By taxing corporate owners, an effective corporate income tax has two large advantages for states: the majority of owners are in the richest 1% of the population, and many are not state voters. Corporate income taxes are often the main tax that out-of-state corporations and their shareholders pay for the public benefits enjoyed by their companies.
One reason social services face funding crises is that state corporate income tax revenues have dropped from 9.7% of all state taxes in 1980 down to just 5.7% by 2000. A 2005 study by Citizens for Tax Justice found that 252 of America's largest corporations failed to include two-thirds of their U.S. profits on state tax returns, avoiding an estimated $41.7 billion in state corporate income taxes over three years.
States are increasingly using a variety of tools to have corporations pay their share:
- State PIRGS, Close Corporate Tax Loopholes
- Institute on Taxation and Economic - Policy Guide to Fair State and Local Taxes: Corporate Income Taxes
Combined Reporting: States are increasingly requiring companies to use combined reporting, listing profit reports for all subsidiary companies together on state tax forms to prevent shell games where companies hide profits through phony transactions among different corporate entities.
To give one example, Wal-Mart alone may have avoided $2.3 billion in state taxes between 1999 and 2005 by gaming the tax system-- something combined reporting can shut down. The key to many of the tax evasion strategies used by Wal-Mart, like many other companies, was to manipulate the reporting of national profits and expenses by reporting them in different states-wherever would minimize the taxes owed. The end result was that instead of paying the 6.9% average tax on corporate profits paid by most companies to state authorities, Wal-Mart paid only half that rate.
At least eighteen states now have enacted "combined reporting" rules that require corporations to aggregate all profits from those separate subsidiaries and then pay a specific portion of those profits to a state -- an approach the Supreme Court affirmed in Barclay's Bank PLC v. Franchise Tax Bd.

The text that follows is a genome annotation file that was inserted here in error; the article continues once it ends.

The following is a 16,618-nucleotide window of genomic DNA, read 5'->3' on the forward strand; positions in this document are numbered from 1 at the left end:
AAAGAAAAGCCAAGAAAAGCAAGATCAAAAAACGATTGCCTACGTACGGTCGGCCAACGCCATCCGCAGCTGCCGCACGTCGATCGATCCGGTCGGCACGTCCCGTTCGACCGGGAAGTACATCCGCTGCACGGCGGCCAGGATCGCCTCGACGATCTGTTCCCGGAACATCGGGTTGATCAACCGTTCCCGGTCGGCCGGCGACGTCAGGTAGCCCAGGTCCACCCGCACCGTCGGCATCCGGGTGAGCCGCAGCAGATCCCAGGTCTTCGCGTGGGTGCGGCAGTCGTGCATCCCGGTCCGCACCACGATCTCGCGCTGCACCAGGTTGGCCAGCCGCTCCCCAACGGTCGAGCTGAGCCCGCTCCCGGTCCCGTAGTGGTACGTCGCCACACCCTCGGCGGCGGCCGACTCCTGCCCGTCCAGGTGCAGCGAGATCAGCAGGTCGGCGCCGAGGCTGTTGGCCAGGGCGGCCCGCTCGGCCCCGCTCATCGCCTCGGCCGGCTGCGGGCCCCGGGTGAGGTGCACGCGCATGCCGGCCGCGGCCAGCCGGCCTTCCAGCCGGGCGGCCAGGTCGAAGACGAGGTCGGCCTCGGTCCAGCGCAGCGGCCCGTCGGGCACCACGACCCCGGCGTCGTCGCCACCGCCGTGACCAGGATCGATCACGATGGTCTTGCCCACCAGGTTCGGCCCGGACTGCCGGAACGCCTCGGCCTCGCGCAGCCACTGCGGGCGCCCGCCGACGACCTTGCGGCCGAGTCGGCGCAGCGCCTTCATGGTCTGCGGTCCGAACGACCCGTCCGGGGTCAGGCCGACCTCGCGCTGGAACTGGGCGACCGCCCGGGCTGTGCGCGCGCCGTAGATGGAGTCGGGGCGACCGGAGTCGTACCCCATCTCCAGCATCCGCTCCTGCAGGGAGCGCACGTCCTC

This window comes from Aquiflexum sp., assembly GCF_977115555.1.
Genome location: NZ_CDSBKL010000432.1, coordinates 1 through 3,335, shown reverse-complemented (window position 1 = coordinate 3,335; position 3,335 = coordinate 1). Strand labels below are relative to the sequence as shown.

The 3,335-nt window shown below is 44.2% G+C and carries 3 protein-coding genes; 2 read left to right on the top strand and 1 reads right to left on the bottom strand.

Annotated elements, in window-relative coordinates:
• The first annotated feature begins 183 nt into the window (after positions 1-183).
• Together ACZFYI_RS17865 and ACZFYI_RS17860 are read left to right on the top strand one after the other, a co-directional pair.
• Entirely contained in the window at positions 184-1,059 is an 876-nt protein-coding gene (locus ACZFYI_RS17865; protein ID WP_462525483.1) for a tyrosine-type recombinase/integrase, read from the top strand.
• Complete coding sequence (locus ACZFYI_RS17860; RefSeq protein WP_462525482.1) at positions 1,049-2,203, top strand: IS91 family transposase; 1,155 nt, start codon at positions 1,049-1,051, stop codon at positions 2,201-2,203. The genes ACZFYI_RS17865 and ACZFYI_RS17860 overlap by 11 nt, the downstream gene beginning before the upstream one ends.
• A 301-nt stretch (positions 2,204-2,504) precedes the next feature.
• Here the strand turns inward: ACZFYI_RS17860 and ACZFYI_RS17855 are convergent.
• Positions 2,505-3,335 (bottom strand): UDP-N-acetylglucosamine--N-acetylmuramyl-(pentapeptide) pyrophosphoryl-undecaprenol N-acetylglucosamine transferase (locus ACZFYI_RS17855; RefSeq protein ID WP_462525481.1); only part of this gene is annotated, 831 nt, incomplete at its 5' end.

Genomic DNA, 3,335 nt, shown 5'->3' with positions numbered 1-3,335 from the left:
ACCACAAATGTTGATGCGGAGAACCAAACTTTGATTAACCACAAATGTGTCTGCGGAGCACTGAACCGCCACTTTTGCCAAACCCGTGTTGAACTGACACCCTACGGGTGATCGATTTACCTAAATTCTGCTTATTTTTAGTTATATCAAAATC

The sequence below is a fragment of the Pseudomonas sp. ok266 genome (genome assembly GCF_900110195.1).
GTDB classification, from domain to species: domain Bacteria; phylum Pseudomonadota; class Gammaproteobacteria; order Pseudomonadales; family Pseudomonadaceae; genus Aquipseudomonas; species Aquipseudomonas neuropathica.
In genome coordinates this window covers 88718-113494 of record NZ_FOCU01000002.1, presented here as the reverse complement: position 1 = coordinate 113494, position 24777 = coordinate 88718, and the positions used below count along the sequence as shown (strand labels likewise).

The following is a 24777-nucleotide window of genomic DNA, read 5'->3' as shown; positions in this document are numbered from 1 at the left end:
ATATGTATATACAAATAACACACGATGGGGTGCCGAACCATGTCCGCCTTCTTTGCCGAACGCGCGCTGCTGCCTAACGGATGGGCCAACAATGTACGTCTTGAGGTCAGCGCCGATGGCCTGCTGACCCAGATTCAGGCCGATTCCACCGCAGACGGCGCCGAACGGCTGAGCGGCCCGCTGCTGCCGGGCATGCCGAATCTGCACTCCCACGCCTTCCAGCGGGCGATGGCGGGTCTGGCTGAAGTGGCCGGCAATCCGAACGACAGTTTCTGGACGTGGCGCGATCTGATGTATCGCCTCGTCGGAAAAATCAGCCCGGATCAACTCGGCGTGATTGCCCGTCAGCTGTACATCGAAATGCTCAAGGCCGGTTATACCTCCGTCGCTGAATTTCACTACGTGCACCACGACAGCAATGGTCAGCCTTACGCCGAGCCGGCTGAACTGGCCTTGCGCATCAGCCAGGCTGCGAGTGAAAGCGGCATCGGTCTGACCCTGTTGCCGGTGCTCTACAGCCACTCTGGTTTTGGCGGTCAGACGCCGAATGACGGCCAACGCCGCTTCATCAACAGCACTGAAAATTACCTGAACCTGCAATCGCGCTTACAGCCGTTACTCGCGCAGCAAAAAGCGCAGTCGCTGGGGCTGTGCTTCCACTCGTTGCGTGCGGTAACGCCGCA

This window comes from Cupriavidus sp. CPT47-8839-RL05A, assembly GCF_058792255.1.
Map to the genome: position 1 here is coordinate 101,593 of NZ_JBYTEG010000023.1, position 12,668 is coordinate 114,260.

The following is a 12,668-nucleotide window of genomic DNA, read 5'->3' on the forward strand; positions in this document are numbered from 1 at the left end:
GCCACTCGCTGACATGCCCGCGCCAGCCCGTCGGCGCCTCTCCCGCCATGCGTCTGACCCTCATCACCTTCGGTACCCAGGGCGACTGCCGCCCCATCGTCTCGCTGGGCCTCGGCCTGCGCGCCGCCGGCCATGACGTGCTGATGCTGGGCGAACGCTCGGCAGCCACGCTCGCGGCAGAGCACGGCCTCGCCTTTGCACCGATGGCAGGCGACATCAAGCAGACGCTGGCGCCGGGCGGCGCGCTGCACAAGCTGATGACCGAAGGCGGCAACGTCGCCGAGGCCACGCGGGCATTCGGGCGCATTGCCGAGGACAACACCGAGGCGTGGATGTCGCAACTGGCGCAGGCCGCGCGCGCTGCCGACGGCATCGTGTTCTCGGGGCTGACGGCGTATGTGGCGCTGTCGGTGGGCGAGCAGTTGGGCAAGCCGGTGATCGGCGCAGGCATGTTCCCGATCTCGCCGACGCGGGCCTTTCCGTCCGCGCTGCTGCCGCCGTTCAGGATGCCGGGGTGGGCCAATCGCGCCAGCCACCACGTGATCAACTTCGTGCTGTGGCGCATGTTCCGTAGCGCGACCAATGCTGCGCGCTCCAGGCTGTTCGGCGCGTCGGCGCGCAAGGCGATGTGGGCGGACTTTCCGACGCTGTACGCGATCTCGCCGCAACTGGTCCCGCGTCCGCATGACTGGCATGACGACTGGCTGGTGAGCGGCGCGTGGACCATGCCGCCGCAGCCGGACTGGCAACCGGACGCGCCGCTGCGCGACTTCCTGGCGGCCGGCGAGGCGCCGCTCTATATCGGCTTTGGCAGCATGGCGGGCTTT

- Institute on Taxation and Economic Policy - Combined Reporting of State Corporate Income Taxes: A Primer
- Multistate Tax Commission - Model Statute for Combined Reporting
- Center on Budget Policy & Priorities - Growing Number of States Considering A Key Corporate Tax Reform
Decoupling: States can save revenue by refusing to automatically grant special interest tax breaks handed out by the federal government --"decoupling" their tax code from the feds. For example, at least 23 states would save $1.7 billion in revenue if they refuse to implement the "bonus depreciation" corporate tax break put into the recent federal stimulus package. Similarly, some states have already rejected one particular federal loophole, the "Qualified Production Activities Income" (QPAI) deduction, because it threatens to cost states over $1 billion per year as it is phased in.
- Center on Budget Policy & Priorities - How States Can Avoid Revenue Loss From Federal Stimulus
- Center on Budget Policy & Priorities - Protecting State Revenue By Decoupling from Federal Tax Legislation
Oil windfall taxes: A number of groups have advocated state Windfall Profits Taxes to capture the outsized oil company profits. Such a tax could raise billions for state coffers -- $500 million per year for the state of Washington alone, according to the Economic Opportunity Institute. These revenues could then be used to offset many of the environmental costs of fossil fuel use.
- Legislators in Washington State gave the oil windfall profits tax idea national attention when legislators sponsored HB 1510, which called for using windfall oil profits to mitigate energy costs for state residents and fund state investments in renewable energy.
- Wisconsin Governor Jim Doyle proposed taxing big oil companies to help pay for the state's transportation needs. The tax would equal $1.50 per barrel of oil sold in the state, and more importantly, the companies would be prohibited from passing the tax onto customers by raising the price of gas at the pump. The Wisconsin Department of Revenue would also have the authority to audit the oil companies' earnings. If the department finds that the tax is resulting in higher fuel prices, the offending company would be subject to fines in the amount of the gains resulting from the price increase, or up to six months in jail.
- Pennsylvania Governor Ed Rendell also proposed taxing oil company profits to help fill the state's transportation gap. His proposal would tax oil company businesses operating in the state at a rate of 6.17% on gross profits, providing $760 million a year for public transit systems. Governor Rendell pointed out that Exxon Mobil's 2006 profit of $39.5 billion was almost 50% greater than the entire Pennsylvania state budget.
Similar proposals have been debated in New York and New Jersey.
- Progressive States Network - Taxing Big Oil's Windfall Profits
- WA House Bill 1510 - providing for the community reinvestment of oil windfall profits
- Doyle Seeks to Tax Big Oil Firms
- Pennsylvania Governor Plans Oil Profits Tax to Fund Transport
- Economic Opportunity Institute - Redirecting Windfalls for a Renewable Energy Future and a Sustainable Transportation Policy